Even for organizations that have mapped out risks for a variety of different circumstances and outcomes, it’s generally impractical to plan for every possible scenario. This is partly because it is impossible to predict, but also because it just isn’t feasible as far as time spent and general ROI. These types of risks can also arise so quickly that they sweep away even the best laid plans. They’re known as tsunami risks, risks that have lasting impact, named after the Fukushima nuclear power plant in Japan where in March 2011 a 9.0 magnitude earthquake hit off the coast of Japan, in turn causing a tsunami.
You’ve likely heard the expression “when you hear hooves, think horse, not zebra”. It’s often used in the medical community to remind healthcare professionals that the most likely diagnosis is something common (a horse), rather than something uncommon (a zebra).
While this is a good general guideline in both medicine and business, this kind of thinking can also lead to the wrong decisions. That’s why it’s important to take the time to consider: what if it is zebras? What if this is the time that something is about to go wrong in our business/community/world and we need to hunker down and prepare for worst-case scenarios?
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It’s not about catastrophizing every single event that takes place day-to-day. Rather, it’s about empowering leaders to ask questions and trust their instincts when something “feels off” and also to look beyond what they think and know. This is especially important for companies that don’t have an appointed risk assessment executive.
Be adaptable and open to failure
It’s vital that as leaders, we are adaptable and prepared to make decisions under pressure, while also recognizing that not every decision we make will be the right one. You can only make decisions with the information you have at the time, which means that in times of crisis you need to be open to the possibility that your first approach won’t necessarily be the best approach.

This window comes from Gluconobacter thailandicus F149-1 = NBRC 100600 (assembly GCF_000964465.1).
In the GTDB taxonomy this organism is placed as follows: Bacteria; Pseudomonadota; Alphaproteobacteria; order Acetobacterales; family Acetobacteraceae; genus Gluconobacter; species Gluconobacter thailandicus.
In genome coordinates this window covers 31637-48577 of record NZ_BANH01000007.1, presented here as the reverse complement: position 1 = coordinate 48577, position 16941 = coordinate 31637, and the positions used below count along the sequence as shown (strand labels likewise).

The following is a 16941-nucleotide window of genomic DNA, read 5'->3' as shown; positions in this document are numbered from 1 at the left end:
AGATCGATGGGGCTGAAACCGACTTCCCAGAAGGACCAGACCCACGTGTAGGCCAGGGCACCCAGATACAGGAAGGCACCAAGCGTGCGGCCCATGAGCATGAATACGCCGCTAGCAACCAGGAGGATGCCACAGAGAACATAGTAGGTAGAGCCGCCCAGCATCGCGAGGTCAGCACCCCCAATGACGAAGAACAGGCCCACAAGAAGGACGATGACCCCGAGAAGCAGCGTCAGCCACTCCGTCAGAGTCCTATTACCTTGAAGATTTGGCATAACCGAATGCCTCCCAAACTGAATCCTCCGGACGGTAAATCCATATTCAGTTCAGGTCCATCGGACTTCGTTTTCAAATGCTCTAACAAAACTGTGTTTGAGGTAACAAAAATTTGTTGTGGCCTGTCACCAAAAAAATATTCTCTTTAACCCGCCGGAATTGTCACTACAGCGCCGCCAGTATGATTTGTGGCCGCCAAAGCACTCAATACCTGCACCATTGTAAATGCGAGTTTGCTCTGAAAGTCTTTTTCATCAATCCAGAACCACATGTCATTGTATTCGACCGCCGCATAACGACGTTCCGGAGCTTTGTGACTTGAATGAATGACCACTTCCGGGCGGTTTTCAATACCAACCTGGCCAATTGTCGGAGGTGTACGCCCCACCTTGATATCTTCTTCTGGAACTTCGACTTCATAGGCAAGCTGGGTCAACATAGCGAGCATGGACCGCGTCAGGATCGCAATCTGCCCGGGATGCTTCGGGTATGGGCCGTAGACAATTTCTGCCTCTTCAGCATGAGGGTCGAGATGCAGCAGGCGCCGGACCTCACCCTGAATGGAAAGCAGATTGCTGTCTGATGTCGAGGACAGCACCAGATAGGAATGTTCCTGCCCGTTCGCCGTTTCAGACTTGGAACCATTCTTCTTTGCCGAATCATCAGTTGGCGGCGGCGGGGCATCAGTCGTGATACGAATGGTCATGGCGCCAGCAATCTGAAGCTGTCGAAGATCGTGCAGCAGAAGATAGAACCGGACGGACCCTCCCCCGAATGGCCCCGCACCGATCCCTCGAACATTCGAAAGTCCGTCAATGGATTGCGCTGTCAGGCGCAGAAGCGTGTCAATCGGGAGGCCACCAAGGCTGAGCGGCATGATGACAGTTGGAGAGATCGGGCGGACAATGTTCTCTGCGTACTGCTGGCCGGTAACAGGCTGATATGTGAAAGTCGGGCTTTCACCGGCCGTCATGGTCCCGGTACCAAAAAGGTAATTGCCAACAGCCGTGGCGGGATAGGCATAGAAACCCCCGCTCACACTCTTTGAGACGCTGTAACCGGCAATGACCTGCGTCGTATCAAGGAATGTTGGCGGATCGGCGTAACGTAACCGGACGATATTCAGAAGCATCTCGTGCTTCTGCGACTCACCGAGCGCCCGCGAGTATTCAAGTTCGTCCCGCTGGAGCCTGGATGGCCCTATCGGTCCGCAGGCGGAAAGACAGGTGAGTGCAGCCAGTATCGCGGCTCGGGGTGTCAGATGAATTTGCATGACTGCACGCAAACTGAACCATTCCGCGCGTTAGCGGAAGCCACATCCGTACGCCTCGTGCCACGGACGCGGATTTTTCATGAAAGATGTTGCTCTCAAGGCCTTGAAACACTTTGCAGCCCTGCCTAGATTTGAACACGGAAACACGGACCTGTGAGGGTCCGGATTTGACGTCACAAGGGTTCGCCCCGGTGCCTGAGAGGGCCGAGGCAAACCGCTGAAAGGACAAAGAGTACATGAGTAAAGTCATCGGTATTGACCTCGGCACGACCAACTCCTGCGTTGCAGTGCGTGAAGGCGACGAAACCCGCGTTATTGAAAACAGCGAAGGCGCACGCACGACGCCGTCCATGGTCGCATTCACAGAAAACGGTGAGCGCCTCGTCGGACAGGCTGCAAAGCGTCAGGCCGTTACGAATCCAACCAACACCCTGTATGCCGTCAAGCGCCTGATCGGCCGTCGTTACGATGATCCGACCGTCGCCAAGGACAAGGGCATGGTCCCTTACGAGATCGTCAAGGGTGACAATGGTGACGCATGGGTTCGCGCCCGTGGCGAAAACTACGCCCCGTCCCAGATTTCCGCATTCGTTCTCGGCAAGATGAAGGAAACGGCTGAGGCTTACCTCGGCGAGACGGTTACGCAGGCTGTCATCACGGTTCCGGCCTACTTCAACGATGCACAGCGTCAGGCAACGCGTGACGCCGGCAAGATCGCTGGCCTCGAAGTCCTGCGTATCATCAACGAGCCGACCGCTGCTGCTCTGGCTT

It’s crucial that leaders within an organization be a combination of big picture thinkers, who are able to take a step back and gather as much information as possible before making decisions, and procedural thinkers, who can make decisions based on the way things have been done previously. Having a solid team of executives with a wide range of skills ready to jump into crisis management roles will help make decision-making, communication and crisis response easier.
Related Reading: The Future Is Clear: Fostering Accountability for Remote Teams
The upheaval from COVID-19 has taught me and our company many things, but the biggest is to stop thinking about things in hindsight. Nothing could have been done to prepare for the pandemic. It is still continuing to evolve and taking it week by week or month by month is not a plan. That kind of thinking isn’t useful. Instead, let’s focus on looking forward with the knowledge we’ve gained.
Resilience in business is all about understanding that there’s no such thing as one-size-fits-all. What works for one person or company will not necessarily work for another, and what works in one crisis may not work in another, which is where the importance of adaptability comes in.
Resilience is defined as not just how we can bounce back from unexpected crises, but also how we grow from them. So, as we take time to reflect on everything we have learned in 2020, we should also examine how we are going to move forward and put in place plans and protocols that will help us become more resilient and adaptable to future risks and the unexpected.